David Lee Murphy - Murphy's Law

First Published in Country Music International, August 1996

It was 10 years before DAVID LEE MURPHY hit paydirt. Now he’s playing one-nighters around the Midwest and pushing the follow-up to his best-selling debut album. “I used to sit around playing to the walls,” he tells Alan Cackett. “This is a lot more fun.”

Last year David Lee Murphy emerged as one of the hottest new country acts around. His singalong anthem Party Crowd was the most played song on country

radio, and the follow-up, Dust On The Bottle, was a No.1 smash. While his album, OUT WITH A BANG, was the best-selling debut country album by any male singer of the year, with sales that have now passed the million mark. It also signalled the end of a 10-year stretch in which the singer had scratched out a living, wandering the bumpier backstreets of Nashville’s music biz.

Murphy had arrived in Nashville from Herrin, Illinois, in the summer of 1983. He drove his battered pick-up truck down Music Row, looking for instant success, then spent the next dozen years kicking around town. “I used to sit around my kitchen table and play to the walls”' he admits. “Nobody was listening, and nobody really cared.”

Murphy was staying in a hotel room in Springfield, Illinois, when I caught up with him. He was on the road in a whirlwind of one-nighters, all set up to help promote his second album, GETTING’ OUT THE GOOD STUFF. He was due to play a fair date, then straight back to Nashville to open for Brooks & Dunn, followed by a 12-hour drive to Arkansas. This was quite a change from those infrequent Nashville club dates that hardly kept him above the breadline.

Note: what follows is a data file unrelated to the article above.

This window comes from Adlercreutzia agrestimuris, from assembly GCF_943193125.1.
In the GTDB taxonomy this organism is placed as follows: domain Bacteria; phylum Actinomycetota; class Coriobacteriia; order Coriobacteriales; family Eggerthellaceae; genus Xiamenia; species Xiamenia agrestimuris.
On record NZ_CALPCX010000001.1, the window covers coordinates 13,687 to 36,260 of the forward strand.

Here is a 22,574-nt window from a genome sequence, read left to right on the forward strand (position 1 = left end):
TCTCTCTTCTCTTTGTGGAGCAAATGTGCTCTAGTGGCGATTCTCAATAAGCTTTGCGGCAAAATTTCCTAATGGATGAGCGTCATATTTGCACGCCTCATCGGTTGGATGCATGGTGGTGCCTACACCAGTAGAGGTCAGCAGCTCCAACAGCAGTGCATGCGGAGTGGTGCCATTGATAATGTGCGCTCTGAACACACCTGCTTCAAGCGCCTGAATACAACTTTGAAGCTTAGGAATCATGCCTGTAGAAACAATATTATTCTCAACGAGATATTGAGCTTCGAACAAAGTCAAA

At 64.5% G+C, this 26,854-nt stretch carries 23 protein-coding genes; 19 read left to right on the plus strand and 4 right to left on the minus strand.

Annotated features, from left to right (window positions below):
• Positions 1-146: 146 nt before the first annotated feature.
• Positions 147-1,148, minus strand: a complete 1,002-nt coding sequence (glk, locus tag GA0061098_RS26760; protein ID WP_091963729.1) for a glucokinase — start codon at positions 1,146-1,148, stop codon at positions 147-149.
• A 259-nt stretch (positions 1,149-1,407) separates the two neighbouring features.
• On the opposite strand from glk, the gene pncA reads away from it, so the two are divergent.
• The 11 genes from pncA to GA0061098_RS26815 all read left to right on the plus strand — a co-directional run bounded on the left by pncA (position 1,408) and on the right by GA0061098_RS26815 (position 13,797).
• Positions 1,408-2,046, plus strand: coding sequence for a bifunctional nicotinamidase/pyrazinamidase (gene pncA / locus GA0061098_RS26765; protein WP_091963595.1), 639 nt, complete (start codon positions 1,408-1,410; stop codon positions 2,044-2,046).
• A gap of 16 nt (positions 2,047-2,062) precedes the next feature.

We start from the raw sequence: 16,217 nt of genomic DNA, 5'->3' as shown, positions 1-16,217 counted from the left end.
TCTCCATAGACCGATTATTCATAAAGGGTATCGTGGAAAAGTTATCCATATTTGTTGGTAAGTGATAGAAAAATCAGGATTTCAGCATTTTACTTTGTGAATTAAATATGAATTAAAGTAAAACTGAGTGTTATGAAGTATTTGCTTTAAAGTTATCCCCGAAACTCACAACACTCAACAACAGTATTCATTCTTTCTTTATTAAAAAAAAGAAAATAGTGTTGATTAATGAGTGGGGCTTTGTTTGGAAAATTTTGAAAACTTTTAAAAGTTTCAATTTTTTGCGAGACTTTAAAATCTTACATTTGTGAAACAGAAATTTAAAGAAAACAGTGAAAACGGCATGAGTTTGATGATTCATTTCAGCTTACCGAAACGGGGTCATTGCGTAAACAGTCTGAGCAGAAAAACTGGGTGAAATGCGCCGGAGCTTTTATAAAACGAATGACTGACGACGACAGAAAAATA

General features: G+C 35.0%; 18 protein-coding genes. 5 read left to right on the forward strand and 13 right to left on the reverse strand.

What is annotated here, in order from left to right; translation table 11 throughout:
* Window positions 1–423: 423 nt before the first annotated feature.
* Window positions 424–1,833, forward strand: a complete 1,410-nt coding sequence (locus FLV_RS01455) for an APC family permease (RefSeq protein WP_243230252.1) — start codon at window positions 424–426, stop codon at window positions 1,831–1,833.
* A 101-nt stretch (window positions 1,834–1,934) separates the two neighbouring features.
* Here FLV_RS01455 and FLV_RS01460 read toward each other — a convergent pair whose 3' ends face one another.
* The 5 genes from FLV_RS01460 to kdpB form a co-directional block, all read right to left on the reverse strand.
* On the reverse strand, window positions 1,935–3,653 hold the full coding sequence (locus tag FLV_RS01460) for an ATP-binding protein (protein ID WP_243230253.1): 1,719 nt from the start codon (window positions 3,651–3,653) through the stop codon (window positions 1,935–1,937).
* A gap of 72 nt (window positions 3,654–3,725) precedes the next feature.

“Oh yeah, it’s a lot different,” he concurs. “This is a lot more fun now. Being out on the road is something I always dreamed of doing.”

While in his teens, Murphy used to play along to the records of his idols—Waylon, Merle and Willie—just trying to figure out how they made those records, and, if he couldn’t master a song, he’d start improvising. This was how the songwriting started.

“I’ve been writing since I was a little kid,” he explains. “I'd sit down listening to the records with my acoustic guitar, trying to figure out how to play stuff like Ramblin’ Man by the Allman Brothers and Mama Tried by Merle Haggard. Often the songs I really liked, I wouldn’t be able to play, so I just made up my own songs.”

“I started writing seriously when I got to be about 18. Those were the first songs I felt comfortable enough to play to somebody else. Before that I didn’t have enough confidence to play those songs to anybody.”

It was around this time that David started playing in local bands, appearing in bars and little clubs out in the Midwest. “We’d start out playing stuff like George Jones and Merle Haggard,” he recalls. “Then as the night wore on we’d work up to some Waylon and Willie, and by the end of the night we’d be playing things like Lynyrd Skynyrd, the Allman Brothers and Charlie Daniels, whatever people wanted to hear”'

When he finally decided to make the move to Nashville, Murphy was a road-hardened performer and made something of an auspicious start. Within a few months of being in town he was opening a show for Steve Earle & The Dukes in a Nashville club.

“Steve had just got his deal with Epic,” David remembers. “I just opened the one show. Like me, he was struggling. Then later, probably in 1985, I was over at his office and we were sitting there trying to write a song, and he was telling me that his deal with Epic had fallen through and he didn’t know what he was going to do. A little later, MCA picked him up and right after they signed him, Tony Brown came out to see us play in a little club and passed on me.” He shakes his head, exasperated. “It took another seven or eight years to get Tony to sign me.”